Afghan officials say the siege near India's consulate in northern Afghanistan has ended after all the attackers were killed.
Balkh Governor Atta Mohammad Noor, who had been coordinating the operation in the provincial capital, Mazar-e Sharif, made the announcement on Facebook late on January 4.
The provincial police chief, Sayed Kamal Sadat, confirmed the 25-hour "clearance operation is over" and that the attackers had been killed.
The operation began late on January 3 after gunmen tried unsuccessfully to break into the consulate.
Afghan forces successfully flushed out the militants who were holed up in a building -- located in a residential area -- near the consulate.
Sarwar Hussaini, a provincial police spokesman, was quoted by the Associated Press as saying on January 5 that 10 people were wounded during the clashes, including five civilians who got caught in the crossfire.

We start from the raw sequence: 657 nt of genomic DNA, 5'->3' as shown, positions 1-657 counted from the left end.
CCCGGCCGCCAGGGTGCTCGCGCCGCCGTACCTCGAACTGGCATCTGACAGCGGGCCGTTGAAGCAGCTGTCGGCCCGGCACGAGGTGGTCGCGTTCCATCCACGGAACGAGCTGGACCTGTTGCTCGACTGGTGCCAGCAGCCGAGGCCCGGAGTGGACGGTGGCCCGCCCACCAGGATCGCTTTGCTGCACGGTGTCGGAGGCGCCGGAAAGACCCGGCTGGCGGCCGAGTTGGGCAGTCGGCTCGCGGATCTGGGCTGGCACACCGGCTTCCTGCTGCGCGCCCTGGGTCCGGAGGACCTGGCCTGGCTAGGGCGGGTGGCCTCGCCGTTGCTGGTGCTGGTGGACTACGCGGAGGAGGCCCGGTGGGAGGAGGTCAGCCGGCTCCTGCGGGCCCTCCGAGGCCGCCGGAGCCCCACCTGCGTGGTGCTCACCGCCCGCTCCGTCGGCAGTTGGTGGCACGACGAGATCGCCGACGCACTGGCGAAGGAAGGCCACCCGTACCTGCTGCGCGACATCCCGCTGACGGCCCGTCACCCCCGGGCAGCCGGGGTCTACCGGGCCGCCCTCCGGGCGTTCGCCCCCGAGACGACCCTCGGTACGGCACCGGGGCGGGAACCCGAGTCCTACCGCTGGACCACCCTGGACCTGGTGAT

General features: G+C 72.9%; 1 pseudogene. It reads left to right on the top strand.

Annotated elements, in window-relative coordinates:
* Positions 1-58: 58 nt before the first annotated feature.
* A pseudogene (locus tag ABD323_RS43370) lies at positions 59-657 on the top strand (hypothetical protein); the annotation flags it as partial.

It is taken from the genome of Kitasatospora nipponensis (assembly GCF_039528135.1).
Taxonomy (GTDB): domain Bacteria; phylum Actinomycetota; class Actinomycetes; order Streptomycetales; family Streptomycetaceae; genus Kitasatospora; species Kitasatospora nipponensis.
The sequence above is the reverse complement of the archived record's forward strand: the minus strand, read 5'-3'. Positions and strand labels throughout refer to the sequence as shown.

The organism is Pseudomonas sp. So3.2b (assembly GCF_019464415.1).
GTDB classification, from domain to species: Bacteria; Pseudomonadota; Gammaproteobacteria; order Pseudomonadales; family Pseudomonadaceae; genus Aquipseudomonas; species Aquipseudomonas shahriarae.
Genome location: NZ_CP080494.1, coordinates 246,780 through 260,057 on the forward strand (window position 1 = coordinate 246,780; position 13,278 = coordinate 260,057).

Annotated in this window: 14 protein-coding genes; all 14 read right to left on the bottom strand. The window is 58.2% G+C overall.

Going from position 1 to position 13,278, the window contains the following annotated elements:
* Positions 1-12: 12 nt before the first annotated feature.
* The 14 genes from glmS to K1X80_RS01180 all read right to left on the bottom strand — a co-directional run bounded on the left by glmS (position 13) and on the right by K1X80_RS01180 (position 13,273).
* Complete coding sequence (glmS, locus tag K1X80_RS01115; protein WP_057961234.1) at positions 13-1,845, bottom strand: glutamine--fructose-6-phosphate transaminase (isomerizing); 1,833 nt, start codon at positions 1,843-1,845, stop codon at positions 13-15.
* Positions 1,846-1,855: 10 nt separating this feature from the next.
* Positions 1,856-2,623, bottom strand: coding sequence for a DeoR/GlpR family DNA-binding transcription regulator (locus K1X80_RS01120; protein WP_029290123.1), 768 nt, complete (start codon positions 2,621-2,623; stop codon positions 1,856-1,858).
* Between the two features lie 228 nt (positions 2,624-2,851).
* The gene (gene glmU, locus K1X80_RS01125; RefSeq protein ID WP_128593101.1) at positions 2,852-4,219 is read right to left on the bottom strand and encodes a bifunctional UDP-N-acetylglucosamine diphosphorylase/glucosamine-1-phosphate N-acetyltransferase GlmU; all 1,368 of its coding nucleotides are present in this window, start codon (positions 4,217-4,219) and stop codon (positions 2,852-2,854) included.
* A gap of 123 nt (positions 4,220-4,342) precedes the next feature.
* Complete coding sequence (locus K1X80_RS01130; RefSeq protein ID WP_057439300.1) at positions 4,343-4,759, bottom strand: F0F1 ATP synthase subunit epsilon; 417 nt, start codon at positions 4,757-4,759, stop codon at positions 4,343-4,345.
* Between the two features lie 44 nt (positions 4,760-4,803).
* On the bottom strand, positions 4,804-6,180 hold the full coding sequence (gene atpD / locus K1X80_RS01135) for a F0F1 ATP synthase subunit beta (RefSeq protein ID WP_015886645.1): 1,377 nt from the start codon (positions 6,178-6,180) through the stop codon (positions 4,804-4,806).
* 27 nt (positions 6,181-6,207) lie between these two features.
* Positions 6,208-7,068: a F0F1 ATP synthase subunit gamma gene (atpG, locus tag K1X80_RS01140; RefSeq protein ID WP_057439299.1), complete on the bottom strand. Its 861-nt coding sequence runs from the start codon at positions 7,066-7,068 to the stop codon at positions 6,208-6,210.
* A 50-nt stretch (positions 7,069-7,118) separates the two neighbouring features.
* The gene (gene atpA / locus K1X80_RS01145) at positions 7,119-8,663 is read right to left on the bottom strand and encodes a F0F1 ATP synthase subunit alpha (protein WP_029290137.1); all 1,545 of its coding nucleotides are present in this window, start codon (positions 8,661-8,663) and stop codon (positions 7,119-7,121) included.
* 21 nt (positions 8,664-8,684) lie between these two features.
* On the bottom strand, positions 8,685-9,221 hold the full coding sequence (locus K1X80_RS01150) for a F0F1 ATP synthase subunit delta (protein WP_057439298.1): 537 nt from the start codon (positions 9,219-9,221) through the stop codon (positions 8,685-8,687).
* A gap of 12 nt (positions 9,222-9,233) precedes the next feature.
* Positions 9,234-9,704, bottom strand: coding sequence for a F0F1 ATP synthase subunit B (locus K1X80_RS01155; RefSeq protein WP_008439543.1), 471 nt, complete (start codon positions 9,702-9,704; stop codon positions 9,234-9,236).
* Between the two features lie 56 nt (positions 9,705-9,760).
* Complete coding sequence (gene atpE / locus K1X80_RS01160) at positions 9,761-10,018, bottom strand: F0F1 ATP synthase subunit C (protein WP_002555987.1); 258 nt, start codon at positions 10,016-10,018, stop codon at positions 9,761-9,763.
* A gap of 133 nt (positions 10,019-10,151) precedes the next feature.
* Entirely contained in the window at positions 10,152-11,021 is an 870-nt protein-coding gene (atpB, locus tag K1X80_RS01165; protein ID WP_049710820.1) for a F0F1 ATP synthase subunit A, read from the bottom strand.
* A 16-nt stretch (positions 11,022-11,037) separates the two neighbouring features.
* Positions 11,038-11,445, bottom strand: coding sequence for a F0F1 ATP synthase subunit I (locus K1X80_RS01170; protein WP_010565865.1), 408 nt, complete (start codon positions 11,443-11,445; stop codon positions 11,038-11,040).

Hussaini said there were three gunmen and all were killed.
Earlier, Muneer Ahmed Farhad, the government spokesman in Balkh Province, told RFE/RL's Radio Free Afghanistan that at least two members of the Afghan security forces had been killed.
The Indian ambassador said all the consulate staff were safe.
There was no immediate claim of responsibility for the attack, which is the latest in a series of assaults on Indian installations in Afghanistan.
The incident occurred while Indian security forces were still trying to suppress an attack on an air base in Pathankot, near the border with Pakistan.
In 2008 a car bomb at the Indian Embassy in Kabul killed 60 people and the facility was again hit by a suicide strike in 2009.
Nine civilians, including seven children, were killed in August 2013 when suicide bombers targeted the Indian Consulate in the eastern city of Jalalabad.
In 2014, India's consulate in the western Afghan city of Herat was hit by heavily armed insurgents including suicide bombers.
The most recent attack came amid renewed efforts to reduce long-standing tensions between New Delhi and Islamabad and restart peace talks with the Afghan Taliban as part of a broader drive to improve stability in the region.
With reporting by AP, AFP, and Reuters